Chairman of the Joint Chiefs of Staff Gen. Mark Milley predicted Thursday that Ukraine’s counteroffensive will be long and “very violent” following a meeting of military officials in Brussels.
Milley made the comments when asked how long he expects the counteroffensive to last, saying it was “premature” to put a timeline on the battle. “This is a very difficult fight. It’s a very violent fight, and it will likely take a considerable amount of time and at high cost,” Milley said.
The Biden administration has been pushing for the violent counteroffensive as it’s explicitly opposed to a ceasefire and peace talks, a position Secretary of State Antony Blinken outlined earlier this month.
Milley claimed Ukraine has been making “steady progress,” but the battle lines have not changed much since Ukraine launched the assault early last week. According to The New York Times, it’s been three days since Ukraine claimed any gains, and Ukraine’s deputy defense acknowledged it was “very difficult to advance” in the southeast.
Asia Times reported on June 10 that American and European military observers in Ukraine described Ukraine’s attempted counteroffensive as a “suicide mission” because of the way they were attacking Russia’s positions.
“If you want to conduct an offensive and you have a dozen brigades and a few dozen tanks, you concentrate them and try to break through. The Ukrainians have been running around in five different directions,” a senior European officer told Asia Times.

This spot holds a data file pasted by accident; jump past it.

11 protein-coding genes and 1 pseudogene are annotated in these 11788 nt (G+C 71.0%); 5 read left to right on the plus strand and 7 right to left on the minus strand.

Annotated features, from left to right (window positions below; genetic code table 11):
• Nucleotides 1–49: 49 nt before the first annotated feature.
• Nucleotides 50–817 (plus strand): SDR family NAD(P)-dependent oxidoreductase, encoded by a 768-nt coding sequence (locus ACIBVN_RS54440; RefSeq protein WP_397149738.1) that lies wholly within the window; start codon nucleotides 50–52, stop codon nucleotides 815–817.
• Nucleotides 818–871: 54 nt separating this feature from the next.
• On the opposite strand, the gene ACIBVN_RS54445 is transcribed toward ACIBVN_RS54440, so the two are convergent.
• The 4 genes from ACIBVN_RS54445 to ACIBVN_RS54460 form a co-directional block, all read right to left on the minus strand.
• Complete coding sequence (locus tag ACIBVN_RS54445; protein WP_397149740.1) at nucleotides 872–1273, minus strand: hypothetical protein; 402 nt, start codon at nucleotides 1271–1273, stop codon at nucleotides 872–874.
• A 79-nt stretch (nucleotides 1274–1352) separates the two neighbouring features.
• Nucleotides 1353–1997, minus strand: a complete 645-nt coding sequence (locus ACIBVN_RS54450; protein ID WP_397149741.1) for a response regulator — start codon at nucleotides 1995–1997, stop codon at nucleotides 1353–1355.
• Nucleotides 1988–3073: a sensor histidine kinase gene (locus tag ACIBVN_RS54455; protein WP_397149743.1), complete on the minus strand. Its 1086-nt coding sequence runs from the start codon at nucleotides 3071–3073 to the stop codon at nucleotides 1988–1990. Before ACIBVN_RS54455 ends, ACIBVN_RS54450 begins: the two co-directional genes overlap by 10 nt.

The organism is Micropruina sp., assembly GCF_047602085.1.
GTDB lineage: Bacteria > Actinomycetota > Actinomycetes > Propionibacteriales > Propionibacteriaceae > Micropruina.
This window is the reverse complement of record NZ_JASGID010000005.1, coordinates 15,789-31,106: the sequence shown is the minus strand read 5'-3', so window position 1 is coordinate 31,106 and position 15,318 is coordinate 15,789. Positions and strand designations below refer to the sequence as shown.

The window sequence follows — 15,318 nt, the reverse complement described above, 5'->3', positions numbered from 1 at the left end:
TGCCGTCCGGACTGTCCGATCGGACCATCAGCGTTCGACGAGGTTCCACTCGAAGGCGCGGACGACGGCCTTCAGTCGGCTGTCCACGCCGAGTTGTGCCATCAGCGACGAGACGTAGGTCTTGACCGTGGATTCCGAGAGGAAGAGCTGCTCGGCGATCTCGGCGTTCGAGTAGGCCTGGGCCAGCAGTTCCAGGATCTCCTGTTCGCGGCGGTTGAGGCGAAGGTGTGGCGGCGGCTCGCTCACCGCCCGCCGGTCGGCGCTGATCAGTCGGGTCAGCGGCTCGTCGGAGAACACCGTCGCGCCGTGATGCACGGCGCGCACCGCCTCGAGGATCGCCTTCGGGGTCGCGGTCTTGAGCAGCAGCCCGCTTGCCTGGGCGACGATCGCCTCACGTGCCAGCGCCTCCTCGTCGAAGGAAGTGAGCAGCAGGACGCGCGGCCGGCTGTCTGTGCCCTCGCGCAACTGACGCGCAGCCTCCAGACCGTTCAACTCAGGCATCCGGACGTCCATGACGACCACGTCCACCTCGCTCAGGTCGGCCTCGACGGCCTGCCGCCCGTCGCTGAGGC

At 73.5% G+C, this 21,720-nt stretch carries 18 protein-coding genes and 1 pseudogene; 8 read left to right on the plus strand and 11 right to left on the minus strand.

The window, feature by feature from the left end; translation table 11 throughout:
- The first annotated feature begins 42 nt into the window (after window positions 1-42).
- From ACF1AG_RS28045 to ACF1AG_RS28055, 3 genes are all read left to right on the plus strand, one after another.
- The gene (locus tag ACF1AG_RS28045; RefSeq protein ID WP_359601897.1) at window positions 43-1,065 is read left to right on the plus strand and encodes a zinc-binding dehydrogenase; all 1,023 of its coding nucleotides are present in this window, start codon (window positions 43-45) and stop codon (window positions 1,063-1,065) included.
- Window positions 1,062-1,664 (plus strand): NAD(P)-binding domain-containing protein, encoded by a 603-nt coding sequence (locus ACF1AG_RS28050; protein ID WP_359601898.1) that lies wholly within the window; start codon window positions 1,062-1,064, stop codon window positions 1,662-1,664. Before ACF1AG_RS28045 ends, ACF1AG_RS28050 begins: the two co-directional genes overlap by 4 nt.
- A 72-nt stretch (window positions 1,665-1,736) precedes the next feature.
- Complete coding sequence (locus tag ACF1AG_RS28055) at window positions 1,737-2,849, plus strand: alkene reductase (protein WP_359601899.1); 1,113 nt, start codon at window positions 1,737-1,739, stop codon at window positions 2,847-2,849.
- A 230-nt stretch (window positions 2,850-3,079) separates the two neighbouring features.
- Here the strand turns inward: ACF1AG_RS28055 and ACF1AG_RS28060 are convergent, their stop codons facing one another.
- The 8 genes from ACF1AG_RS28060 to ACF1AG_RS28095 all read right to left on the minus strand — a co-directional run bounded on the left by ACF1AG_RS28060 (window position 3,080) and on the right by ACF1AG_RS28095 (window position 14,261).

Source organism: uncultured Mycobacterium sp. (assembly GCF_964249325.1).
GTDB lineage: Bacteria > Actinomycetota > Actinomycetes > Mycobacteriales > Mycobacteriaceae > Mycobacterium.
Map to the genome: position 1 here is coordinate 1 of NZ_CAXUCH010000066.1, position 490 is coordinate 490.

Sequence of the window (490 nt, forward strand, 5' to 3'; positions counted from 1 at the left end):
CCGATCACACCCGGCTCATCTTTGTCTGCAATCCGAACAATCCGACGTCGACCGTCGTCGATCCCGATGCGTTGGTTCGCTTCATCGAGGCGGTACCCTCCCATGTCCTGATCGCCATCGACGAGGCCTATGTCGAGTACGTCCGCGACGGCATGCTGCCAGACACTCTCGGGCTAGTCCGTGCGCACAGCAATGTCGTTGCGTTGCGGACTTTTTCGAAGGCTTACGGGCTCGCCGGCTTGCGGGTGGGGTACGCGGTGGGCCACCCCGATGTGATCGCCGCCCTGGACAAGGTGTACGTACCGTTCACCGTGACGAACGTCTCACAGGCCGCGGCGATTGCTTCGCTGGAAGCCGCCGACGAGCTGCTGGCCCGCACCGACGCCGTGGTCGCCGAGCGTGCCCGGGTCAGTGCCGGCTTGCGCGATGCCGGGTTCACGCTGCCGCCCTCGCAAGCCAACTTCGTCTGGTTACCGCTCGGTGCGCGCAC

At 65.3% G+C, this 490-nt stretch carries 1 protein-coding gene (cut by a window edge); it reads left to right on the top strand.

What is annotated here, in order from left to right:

“We tried to tell them to stop these piecemeal tactics, define a main thrust with proper infantry support and then do what they can,” the officer added. The report said Ukraine lost 38 tanks, including numerous German-made Leopard 2 tanks, on June 8 by sending them into minefields without deploying mine-clearing vehicles first.
The US has already announced a new weapons package to replace Bradley and Stryker armored vehicles that Ukraine has lost in the offensive, and Ukraine has been asking for more tanks, including the Leopard 2.
Speaking alongside Milley on Thursday, Secretary of Defense Lloyd Austin downplayed Ukraine’s losses, claiming that Russia was showing different pictures of the same damaged vehicles. “This is a war, so we know that there will be battle damage on both sides … I think the Russians have shown us that same five vehicles about a thousand times from 10 different angles. But quite frankly, the Ukrainians have — still have a lot of combat capability — combat power,” he said.
At the conference in Brussels of military officials from more than 50 countries, known as the Ukraine Defense Contact Group, Austin stressed the need to support Ukraine for the long-term. He said the Netherlands and Denmark shared the progress they’ve made on training Ukrainians on F-16s, but it’s still unclear how many of the US-made fighter jets Ukraine will receive.